But you know what they say about the best-laid plans. What ended up being laid in 2013 were a lot of eggs.
Take “After Earth,” a Will Smith movie that grossed just $60 million domestically. “It sold Will Smith but it was really his son, and his son doesn’t have a following,” says Obst.
Or take “White House Down,” which — despite an allegedly surefire cast led by Channing Tatum and Jamie Foxx — had the misfortune of coming out just three months after “Olympus Has Fallen,” another story about an attack on the White House. “Olympus” made almost $100 million; “White House Down,” with a much bigger budget, made just $70 million.
“We’ve just seen the White House blow up too many times,” says Obst. “It just felt incredibly familiar.”
Indeed, that explosive repetition may be playing a role in the fatigue audiences felt as the summer wore on. CGI is an amazing technology, but there’s only so much destruction audiences can watch before it all starts to blend together. “Man of Steel” destroyed New York — OK, Metropolis — yet again, right down to the fancy filigree on the sides of its skyscrapers. “Star Trek” ripped up San Francisco. “World War Z,” “Pacific Rim,” “After Earth,” “Elysium” — all featured massive, dystopian chaos.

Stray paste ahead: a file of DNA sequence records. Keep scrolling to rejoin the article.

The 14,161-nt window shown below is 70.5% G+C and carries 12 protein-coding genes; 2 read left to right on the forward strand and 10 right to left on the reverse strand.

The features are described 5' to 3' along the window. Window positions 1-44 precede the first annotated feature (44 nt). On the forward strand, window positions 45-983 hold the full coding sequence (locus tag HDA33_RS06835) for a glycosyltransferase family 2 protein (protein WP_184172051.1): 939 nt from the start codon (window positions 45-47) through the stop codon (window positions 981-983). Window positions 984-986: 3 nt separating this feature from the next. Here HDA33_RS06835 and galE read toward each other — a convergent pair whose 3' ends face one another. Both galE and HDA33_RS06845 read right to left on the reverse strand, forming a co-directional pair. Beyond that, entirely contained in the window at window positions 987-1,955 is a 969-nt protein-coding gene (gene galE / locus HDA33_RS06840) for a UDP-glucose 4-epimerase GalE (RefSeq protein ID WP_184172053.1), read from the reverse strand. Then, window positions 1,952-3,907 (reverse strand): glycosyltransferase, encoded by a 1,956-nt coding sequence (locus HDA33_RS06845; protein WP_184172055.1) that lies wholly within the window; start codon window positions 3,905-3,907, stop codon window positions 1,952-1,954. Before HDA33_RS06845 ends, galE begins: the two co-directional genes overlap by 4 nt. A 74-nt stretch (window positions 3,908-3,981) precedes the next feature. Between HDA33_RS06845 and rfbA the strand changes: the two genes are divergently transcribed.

“I think that this is a big problem with the whole summer and with the tentpoles that were made for this summer,” says Obst. “There was a sense that we’ve seen it all before. How many times can you see the same cities being blown up? They all seem to mirror the same sensibility.”
It’s not a sensibility that’s going away anytime soon, however.
For one thing, points out IMDb’s Simanton, audiences like seeing things blow up: in a video-game society, it’s a way to attract the loyal teenage boy demographic. For another, it’s expected. Screenwriter and producer Damon Lindelof (“Prometheus,” “World War Z”) gave an interview to New York magazine in which he confessed being “slightly turned off” by what he called “destruction porn.”
At the same time, he cautioned, “Once you spend more than $100 million on a movie, you have to save the world.”
And then there’s the overseas market, which has become a huge player in the box office game.
It’s not just action movies, which are supposed to travel well. Simanton points out that “Despicable Me 2” has done better overseas than in the United States. So has “Now You See Me” and “The Great Gatsby.” The international box office, he says, “will continue to grow as a multiplier.”
In the overseas success of those unlikely films may be a sign that Hollywood’s current blow-’em-up summer strategy may change. Right now international audiences still love the action films — as Obst notes in her book, China and Russia built all these movie theaters, and they like to fill them with the latest 3-D bells and whistles — but even non-U.S. audiences may be growing weary of so much destruction, she says.